In 1954, the fishing boat Daigo Fukuryū Maru (“Lucky Dragon No.5”) was working the grounds near the Marshall Islands, in the equatorial Pacific. At 6:45am local time, March 1, 23 fishermen were witness to “Castle Bravo”, a thermonuclear test explosion that lit up the western sky “like a sunrise”. Then came the sound the explosion. The TX-21 device with a predicted yield of 6 megatons, and code named “Shrimp”.
For eight minutes, these twenty-three men watched the mushroom cloud rise into the sky. An hour and one-half later came the fallout, the fine white dust, calcinated coral of the Bikini atoll, falling like snow from the sky.
None of the twenty-three crew members of the Lucky Dragon recognized the material as hazardous, and made no effort to avoid exposure. Some even tasted the stuff.
A few fishermen developed acute radiation sickness, over the next three days. By the time of their return to Yaizu on the 14th, all 23 were suffering from nausea, headaches, bleeding from the gums, and other symptoms. One was destined to die of a liver disorder on September 23, a complication of radiation sickness. They had entered the ranks of the “hibakusha”. The “explosion-effected people”.
The atomic explosions at Hiroshima and Nagasaki were only nine years in the past at this time, and a fierce anti-nuclear sentiment was building in Japan. In this context, there arose a metaphor for all that destruction. Literally rising from the sea, this product of the Japanese entertainment industry took the form of a monster. “Godzilla”, Ishirō Honda’s first film released by Toho Studios, this day in 1954.
The name is a portmanteau, two words combined to form a third, of the Japanese word “gorira”, (gorilla), and “kujira”, meaning whale. Godzilla was the Gorilla Whale, with the head of a Tyrannosaur, Stegasaur-like plates on his back and skin modeled after the keloid scarring of the hibakusha.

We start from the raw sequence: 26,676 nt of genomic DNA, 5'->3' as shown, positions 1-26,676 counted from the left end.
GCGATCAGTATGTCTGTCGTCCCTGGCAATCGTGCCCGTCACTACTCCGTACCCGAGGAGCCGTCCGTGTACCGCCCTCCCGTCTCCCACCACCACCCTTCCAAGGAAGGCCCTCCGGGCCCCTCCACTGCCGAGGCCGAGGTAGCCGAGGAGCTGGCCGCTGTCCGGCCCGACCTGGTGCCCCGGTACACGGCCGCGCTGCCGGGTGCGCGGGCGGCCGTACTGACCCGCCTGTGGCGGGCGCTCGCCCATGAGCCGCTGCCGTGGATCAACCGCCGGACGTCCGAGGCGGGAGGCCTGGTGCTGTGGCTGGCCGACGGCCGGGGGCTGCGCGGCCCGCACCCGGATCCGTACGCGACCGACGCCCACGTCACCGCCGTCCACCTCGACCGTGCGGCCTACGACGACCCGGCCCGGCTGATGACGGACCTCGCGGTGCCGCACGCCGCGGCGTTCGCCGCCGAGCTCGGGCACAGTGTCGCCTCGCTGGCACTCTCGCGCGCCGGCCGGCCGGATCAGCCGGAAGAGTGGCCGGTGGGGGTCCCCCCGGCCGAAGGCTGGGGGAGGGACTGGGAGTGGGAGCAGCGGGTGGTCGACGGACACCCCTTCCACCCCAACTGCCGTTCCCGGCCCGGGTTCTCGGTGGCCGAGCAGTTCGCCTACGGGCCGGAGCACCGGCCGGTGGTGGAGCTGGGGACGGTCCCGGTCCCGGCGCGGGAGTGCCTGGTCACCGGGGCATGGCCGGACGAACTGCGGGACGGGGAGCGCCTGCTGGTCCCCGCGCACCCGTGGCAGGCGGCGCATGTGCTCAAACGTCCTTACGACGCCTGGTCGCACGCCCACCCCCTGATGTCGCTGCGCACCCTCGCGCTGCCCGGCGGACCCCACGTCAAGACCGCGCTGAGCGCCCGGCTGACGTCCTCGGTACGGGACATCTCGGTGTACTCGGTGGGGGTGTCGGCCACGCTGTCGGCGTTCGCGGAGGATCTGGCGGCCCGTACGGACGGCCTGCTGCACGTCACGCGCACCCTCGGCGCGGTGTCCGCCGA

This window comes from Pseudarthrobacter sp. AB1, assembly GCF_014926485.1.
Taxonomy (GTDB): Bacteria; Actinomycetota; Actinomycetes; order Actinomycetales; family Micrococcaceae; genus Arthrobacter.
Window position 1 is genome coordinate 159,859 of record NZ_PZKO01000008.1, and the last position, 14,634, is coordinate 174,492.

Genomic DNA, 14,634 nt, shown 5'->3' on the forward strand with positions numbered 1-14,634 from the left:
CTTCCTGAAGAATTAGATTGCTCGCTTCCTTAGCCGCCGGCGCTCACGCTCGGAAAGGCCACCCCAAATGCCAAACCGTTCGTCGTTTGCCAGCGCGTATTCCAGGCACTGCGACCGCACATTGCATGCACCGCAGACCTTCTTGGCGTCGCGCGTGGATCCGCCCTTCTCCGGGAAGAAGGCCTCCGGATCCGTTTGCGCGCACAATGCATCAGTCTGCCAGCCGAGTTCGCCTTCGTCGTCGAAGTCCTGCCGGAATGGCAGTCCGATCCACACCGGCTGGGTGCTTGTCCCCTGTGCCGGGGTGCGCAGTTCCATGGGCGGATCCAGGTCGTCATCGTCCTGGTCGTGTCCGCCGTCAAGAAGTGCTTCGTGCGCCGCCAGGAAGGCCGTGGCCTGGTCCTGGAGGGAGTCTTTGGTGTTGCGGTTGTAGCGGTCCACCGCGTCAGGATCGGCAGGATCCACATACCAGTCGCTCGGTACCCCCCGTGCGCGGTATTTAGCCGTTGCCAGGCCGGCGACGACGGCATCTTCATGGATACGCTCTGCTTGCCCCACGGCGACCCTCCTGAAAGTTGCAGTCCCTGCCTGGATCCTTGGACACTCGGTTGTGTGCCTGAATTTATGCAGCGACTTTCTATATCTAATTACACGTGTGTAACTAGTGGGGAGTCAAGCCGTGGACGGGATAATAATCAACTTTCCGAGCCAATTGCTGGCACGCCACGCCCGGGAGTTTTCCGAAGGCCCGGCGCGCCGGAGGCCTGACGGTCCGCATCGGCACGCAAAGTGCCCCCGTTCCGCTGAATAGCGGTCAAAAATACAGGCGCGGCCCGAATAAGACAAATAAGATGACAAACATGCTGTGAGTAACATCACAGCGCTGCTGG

The original Godzilla (“ɡodʑiɽa”) was awakened by atomic testing and impervious to any but a nuclear weapon. Emerging from the depths with his atomic breath, havoc and destruction was always accompanied by the distinctive roar, a sound effect made by rubbing a resin glove down the strings of a bass violin, then changing the speed at playback.
The actor who played Godzilla in the original films, Haruo Nakajima, was a black belt in Judo. His expertise was used to choreograph the monster’s movements, defining the standard for most of the Godzilla films, to follow.
Originally an “it”, Godzilla was usually depicted as a “he”, although that became a little complicated with the 1998 American remake “Zilla”, when he started laying eggs.
He was a Kaiju, a Japanese word meaning “strange creature”, more specifically a “daikaiju”, meaning a really, really big one. Godzilla is the best known, but certainly not the only such creature. You may remember other kaiju, including Gamera, Mothra, King Ghidorah, Mechagodzilla and Rodan.
Godzilla has appeared in 28 original films, with more in the works. Over the course of his existence he has been a hero, a villain, and a destructive but values-neutral force of nature.
Godzilla got his own star on the Hollywood “Walk of Fame” in 2004, timed to coincide with the release of the 29th movie, “Godzilla: Final Wars.” Instead of nuclear weapons testing, this version was spawned by “environmental pollution”. It takes the superheroes of the “Earth Defense Organization” (but, of course) to freeze him back into the ice of the South Pole. The film was a flop, grossing less than $12 million after a production budget of $19 million.
The franchise came roaring back ten years later, when Godzilla was released in 2014, grossing $200 million domestically and $529.1 million on worldwide sales.
A film franchise 64 years in the making is still going strong, and will continue to do so, for the foreseeable future. Godzilla: King of the Monsters is set to be released in 2019 and Godzilla vs. Kong, in 2020.
Tip of the hat to http://www.mykaiju.com, for most of the images used in this story.